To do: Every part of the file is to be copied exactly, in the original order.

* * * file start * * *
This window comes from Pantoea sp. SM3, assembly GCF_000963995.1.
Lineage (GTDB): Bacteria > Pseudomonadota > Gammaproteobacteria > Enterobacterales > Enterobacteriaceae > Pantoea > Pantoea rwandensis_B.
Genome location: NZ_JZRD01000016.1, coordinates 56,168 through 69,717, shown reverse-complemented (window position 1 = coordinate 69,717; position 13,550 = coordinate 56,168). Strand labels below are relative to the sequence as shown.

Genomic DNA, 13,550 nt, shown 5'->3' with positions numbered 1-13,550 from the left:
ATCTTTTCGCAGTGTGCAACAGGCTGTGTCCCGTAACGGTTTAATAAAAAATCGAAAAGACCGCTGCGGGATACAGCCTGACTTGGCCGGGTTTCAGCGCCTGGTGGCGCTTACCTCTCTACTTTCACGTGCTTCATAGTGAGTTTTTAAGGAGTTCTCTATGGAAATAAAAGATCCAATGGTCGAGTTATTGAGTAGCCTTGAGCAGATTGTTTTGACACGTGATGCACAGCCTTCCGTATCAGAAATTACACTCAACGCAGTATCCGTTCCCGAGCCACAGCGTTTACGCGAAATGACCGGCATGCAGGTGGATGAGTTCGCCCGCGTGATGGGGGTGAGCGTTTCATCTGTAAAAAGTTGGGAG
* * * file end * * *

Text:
This window comes from Pantoea sp. SM3, assembly GCF_000963995.1.
Lineage (GTDB): Bacteria > Pseudomonadota > Gammaproteobacteria > Enterobacterales > Enterobacteriaceae > Pantoea > Pantoea rwandensis_B.
Genome location: NZ_JZRD01000016.1, coordinates 56,168 through 69,717, shown reverse-complemented (window position 1 = coordinate 69,717; position 13,550 = coordinate 56,168). Strand labels below are relative to the sequence as shown.

Genomic DNA, 13,550 nt, shown 5'->3' with positions numbered 1-13,550 from the left:
ATCTTTTCGCAGTGTGCAACAGGCTGTGTCCCGTAACGGTTTAATAAAAAATCGAAAAGACCGCTGCGGGATACAGCCTGACTTGGCCGGGTTTCAGCGCCTGGTGGCGCTTACCTCTCTACTTTCACGTGCTTCATAGTGAGTTTTTAAGGAGTTCTCTATGGAAATAAAAGATCCAATGGTCGAGTTATTGAGTAGCCTTGAGCAGATTGTTTTGACACGTGATGCACAGCCTTCCGTATCAGAAATTACACTCAACGCAGTATCCGTTCCCGAGCCACAGCGTTTACGCGAAATGACCGGCATGCAGGTGGATGAGTTCGCCCGCGTGATGGGGGTGAGCGTTTCATCTGTAAAAAGTTGGGAG